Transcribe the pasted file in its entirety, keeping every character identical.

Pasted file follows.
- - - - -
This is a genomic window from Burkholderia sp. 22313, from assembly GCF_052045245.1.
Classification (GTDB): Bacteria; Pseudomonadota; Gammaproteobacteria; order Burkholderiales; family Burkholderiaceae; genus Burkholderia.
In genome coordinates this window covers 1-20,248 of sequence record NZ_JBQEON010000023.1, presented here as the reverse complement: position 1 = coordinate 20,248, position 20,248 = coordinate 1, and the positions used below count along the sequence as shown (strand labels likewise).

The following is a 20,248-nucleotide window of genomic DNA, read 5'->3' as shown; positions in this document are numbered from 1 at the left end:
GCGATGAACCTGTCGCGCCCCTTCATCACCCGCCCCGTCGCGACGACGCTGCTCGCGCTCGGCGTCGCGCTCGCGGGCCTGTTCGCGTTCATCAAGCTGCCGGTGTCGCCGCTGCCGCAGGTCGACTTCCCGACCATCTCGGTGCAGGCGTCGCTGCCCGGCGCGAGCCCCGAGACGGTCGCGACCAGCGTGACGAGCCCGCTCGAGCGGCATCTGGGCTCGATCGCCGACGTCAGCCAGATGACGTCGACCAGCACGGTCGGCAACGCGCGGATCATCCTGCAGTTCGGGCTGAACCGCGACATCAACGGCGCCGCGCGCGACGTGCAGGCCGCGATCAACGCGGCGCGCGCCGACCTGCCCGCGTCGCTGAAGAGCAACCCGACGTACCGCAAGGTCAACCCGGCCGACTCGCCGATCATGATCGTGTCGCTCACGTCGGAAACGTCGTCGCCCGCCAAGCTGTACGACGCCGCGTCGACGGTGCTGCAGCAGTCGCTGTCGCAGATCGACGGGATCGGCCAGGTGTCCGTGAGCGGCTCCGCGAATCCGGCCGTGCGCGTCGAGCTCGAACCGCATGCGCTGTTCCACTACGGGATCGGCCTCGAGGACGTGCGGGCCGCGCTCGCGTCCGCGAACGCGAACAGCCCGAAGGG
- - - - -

This is a genomic window from Burkholderia sp. 22313, from assembly GCF_052045245.1.
Classification (GTDB): Bacteria; Pseudomonadota; Gammaproteobacteria; order Burkholderiales; family Burkholderiaceae; genus Burkholderia.
In genome coordinates this window covers 1-20,248 of sequence record NZ_JBQEON010000023.1, presented here as the reverse complement: position 1 = coordinate 20,248, position 20,248 = coordinate 1, and the positions used below count along the sequence as shown (strand labels likewise).

The following is a 20,248-nucleotide window of genomic DNA, read 5'->3' as shown; positions in this document are numbered from 1 at the left end:
GCGATGAACCTGTCGCGCCCCTTCATCACCCGCCCCGTCGCGACGACGCTGCTCGCGCTCGGCGTCGCGCTCGCGGGCCTGTTCGCGTTCATCAAGCTGCCGGTGTCGCCGCTGCCGCAGGTCGACTTCCCGACCATCTCGGTGCAGGCGTCGCTGCCCGGCGCGAGCCCCGAGACGGTCGCGACCAGCGTGACGAGCCCGCTCGAGCGGCATCTGGGCTCGATCGCCGACGTCAGCCAGATGACGTCGACCAGCACGGTCGGCAACGCGCGGATCATCCTGCAGTTCGGGCTGAACCGCGACATCAACGGCGCCGCGCGCGACGTGCAGGCCGCGATCAACGCGGCGCGCGCCGACCTGCCCGCGTCGCTGAAGAGCAACCCGACGTACCGCAAGGTCAACCCGGCCGACTCGCCGATCATGATCGTGTCGCTCACGTCGGAAACGTCGTCGCCCGCCAAGCTGTACGACGCCGCGTCGACGGTGCTGCAGCAGTCGCTGTCGCAGATCGACGGGATCGGCCAGGTGTCCGTGAGCGGCTCCGCGAATCCGGCCGTGCGCGTCGAGCTCGAACCGCATGCGCTGTTCCACTACGGGATCGGCCTCGAGGACGTGCGGGCCGCGCTCGCGTCCGCGAACGCGAACAGCCCGAAGGG